Not Your Average Swimwear — A Beginners Guide To Triathlon Suits

Shane Enriguez
3 min readNov 29, 2021

When you’re competing in a triathlon — swimming, biking, then running — what’s the ideal clothing?

For many first-time triathletes, the answer is a swimsuit, then clothes put on top for the other events.

Photo by Todd Quackenbush on Unsplash

That’s a fair solution to a difficult question — and probably the best homebrew answer available.

When every second counts though, the time it takes to change your clothes in the middle of a race can be a real downer.

Also if you’ve ever pulled dry clothes on over a dripping wet swimsuit, before competing in a cycle and footrace — you know it’s about the least comfortable way to wear clothing since wooden clogs.

That’s why the pros, or any serious competitors, wear tri-suits.

What Is A Tri-Suit?

Designed specifically for the three parts of a triathlon, a tri-suit is the faster, more comfortable solution to transitioning between events.

They come in one-piece suits as well as a vest and short combo, but most athletes will tell you to stick with the one-piece.

For some events, a tri-suit will be all the clothing you need for the entire event.

If you’re swimming in a pool, you likely don’t need any other gear and can go straight from the water to your bike.

Photo by Paul Green on Unsplash

For events in open water, if you choose to wear a wetsuit, they can be worn over the tri-suit, and you’re ready to start pedalling the second you peel your wetsuit off.

What Are The Benefits Of Wearing A Tri-Suit?

As mentioned before, a tri-suit can help you shave off quite a bit of time just by being an all-event garment.

No more wasted seconds trying to pull on clothes over your wet swim gear.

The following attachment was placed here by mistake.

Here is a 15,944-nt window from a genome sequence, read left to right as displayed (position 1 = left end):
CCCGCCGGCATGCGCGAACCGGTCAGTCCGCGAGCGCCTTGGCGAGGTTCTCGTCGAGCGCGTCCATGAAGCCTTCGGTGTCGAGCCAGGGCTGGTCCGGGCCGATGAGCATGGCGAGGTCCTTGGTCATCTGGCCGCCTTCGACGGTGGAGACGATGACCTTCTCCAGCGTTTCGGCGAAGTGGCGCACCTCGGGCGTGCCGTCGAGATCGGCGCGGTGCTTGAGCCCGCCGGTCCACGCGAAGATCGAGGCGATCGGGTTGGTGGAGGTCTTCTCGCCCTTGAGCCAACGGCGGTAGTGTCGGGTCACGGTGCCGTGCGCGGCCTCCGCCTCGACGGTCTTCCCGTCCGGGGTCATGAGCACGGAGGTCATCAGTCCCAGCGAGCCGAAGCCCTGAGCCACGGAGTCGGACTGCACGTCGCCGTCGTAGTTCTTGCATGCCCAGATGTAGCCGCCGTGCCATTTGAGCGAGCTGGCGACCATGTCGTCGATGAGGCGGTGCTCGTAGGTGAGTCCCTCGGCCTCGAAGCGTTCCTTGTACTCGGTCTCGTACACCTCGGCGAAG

They are also far, far more comfortable than any clothing worn over a wet swimsuit.

Because they’re designed for triathlons they also stretch in all the right places, are incredibly aerodynamic, and help to maintain your body temperature.

What Should You Look For In A Tri-Suit?

The first thing you want to look at is the fabric.

Your suit should be smooth and aerodynamic, but also very good at wicking moisture, and able to dry quickly.

Make sure you have a nice tight fit, too, or all the aerodynamic bonus of your shiny new suit will be wasted.

Sleeveless or sleeved will depend on your personal preference — though I’m a fan of sleeves myself.

Your Suit — Your Style

Tri-suits are surprisingly affordable, considering the amount of technical work involved in their creation.

So it’s worth it getting a good one, and the best suits generally include customization.

That means your suit can be covered in logos of your design, with colors and patterns you choose — not just something off the shelf.

One other thing you may want to watch for is a crash replacement guarantee.

Not many suppliers offer them, but if you can get a suit with a guarantee — you should.

It’s a real shame when someone rips up their brand new gear in a crash, unless it’s from a manufacturer that will replace it at no charge.

Once you’ve got your new suit, you’ll notice instantly that you’re saving time when you’d otherwise be changing.

More importantly, though, you’re going to be a lot more comfortable — and that will make it easier to perform your best.

Good luck, and Godspeed.